ACLU-TN Urges Lawmakers to Get Tough with CoreCivic

Affiliate: ACLU of Tennessee
December 11, 2017 1:00 pm

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NASHVILLE — The American Civil Liberties Union of Tennessee today sent a letter to members of the state Senate and House government operations committees urging members to ensure that the Tennessee Department of Correction requires CoreCivic to meet contractual obligations or else ends its relationship with the private prison corporation.

“CoreCivic has failed to deliver time and again on its promise to taxpayers of better, cheaper and safer prisons, as illustrated not only by the most recent Tennessee audit but by example after example of abuse and mismanagement across the country,” said Hedy Weinberg, ACLU-TN executive director. “While we believe that ideally the state of Tennessee should completely end its relationship with CoreCivic, at a minimum it is crucial that legislators hold the Department of Correction’s feet to the fire to ensure that CoreCivic meets its contractual obligations and protects the safety of correctional staff and inmates.”

A recent state audit of CoreCivic facilities in Tennessee found that multiple CoreCivic facilities demonstrate a clear pattern of understaffing, as well as inadequate and error-ridden recordkeeping, that puts the safety of guards and inmates at risk. In fact, auditors found that CoreCivic’s Trousdale facility’s continued noncompliance with contract requirements makes it challenging for the Tennessee Department of Correction to even monitor the private prison.

ACLU-TN’s letter explains that the problems found in the most recent audit are “not … new” but part of an ongoing “pattern of abuse, mismanagement and violence at [CoreCivic] facilities” across the country.

The letter describes an ACLU lawsuit against CoreCivic, then CCA, regarding an Idaho facility labeled the “Gladiator School” because it had four times the number of prisoner-on-prisoner assaults than the state’s seven other prisons combined. During the course of the lawsuit it emerged that CoreCivic officials had falsified thousands of hours of records to make it appear as if they were actually staffing security posts that had remained empty. Ultimately, the federal court in Idaho found the company in contempt of court, extended the period of court supervision of CoreCivic’s compliance, ordered the appointment of an independent monitor, and set prospective fines of $100 per hour for each mandatory post left unstaffed in the future. CoreCivic appealed the sanctions to the U.S. Court of Appeals for the Ninth Circuit. In 2016, the appeals court upheld the sanctions against the company.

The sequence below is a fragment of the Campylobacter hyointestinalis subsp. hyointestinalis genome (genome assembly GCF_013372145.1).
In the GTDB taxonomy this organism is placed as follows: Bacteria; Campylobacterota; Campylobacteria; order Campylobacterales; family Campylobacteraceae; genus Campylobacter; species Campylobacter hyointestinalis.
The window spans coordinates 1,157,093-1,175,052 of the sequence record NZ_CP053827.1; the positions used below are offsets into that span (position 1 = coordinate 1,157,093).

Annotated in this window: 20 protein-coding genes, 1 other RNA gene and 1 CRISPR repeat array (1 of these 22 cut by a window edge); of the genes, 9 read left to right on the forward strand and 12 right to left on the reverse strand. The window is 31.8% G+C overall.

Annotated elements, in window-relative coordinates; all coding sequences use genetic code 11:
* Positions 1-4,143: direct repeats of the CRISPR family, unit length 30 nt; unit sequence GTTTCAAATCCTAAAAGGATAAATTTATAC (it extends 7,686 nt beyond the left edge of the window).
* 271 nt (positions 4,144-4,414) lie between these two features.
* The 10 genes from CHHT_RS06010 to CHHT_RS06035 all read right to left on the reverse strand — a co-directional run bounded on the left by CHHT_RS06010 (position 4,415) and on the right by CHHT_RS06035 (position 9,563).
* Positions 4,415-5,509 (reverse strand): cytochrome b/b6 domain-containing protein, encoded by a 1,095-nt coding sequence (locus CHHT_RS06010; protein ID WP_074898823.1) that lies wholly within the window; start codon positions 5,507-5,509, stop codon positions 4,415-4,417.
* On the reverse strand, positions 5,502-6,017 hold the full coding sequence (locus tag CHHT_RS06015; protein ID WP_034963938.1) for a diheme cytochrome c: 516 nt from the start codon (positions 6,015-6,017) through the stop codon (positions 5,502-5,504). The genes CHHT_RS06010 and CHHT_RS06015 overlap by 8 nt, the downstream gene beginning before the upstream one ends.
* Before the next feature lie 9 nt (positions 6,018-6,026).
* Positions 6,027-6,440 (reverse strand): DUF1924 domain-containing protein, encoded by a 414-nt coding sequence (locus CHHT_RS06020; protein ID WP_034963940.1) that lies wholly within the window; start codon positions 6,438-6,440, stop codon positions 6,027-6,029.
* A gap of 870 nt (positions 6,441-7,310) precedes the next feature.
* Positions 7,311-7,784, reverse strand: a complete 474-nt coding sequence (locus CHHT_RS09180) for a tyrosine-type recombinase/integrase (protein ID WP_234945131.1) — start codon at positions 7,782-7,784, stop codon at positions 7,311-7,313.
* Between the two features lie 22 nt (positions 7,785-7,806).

The letter also describes sexual assaults of detainees by a Texas CoreCivic guard which were made possible by understaffing; a CoreCivic facility in New Mexico with over a thousand inmates and no doctor for several months; and a CoreCivic facility in Mississippi which U.S Department of Justice auditors found had even more severe understaffing four years after a riot in which a CoreCivic employee was killed.

An Ohio prison described in the letter experienced a 300% increase in prisoner-on-staff assaults and a 187% increase in prisoner-on-prisoner assaults after being sold by the state to CoreCivic. CoreCivic was ordered to pay the state $500,000 for violations of 47 state standards, including prisoners being forced to defecate in bags because they lacked access to running water.

“As lawmakers consider how to proceed, we believe it’s important for them to understand that the problems found in Tennessee’s recent audit of CoreCivic facilities are part of a larger, longstanding pattern nationwide,” Weinberg said. “Private corporations have a profit motive that incentivizes cutting corners, which ultimately compromises safety for staff, inmates and the community. We can’t keep doing the same thing and expect different results.”

In an unusual procedural rebuke, the joint government operations subcommittee declined to reauthorize the Tennessee Department of Correction at its last meeting due to concerns over the audit. The subcommittee meets again tomorrow.

A copy of ACLU-TN’s letter can be found at

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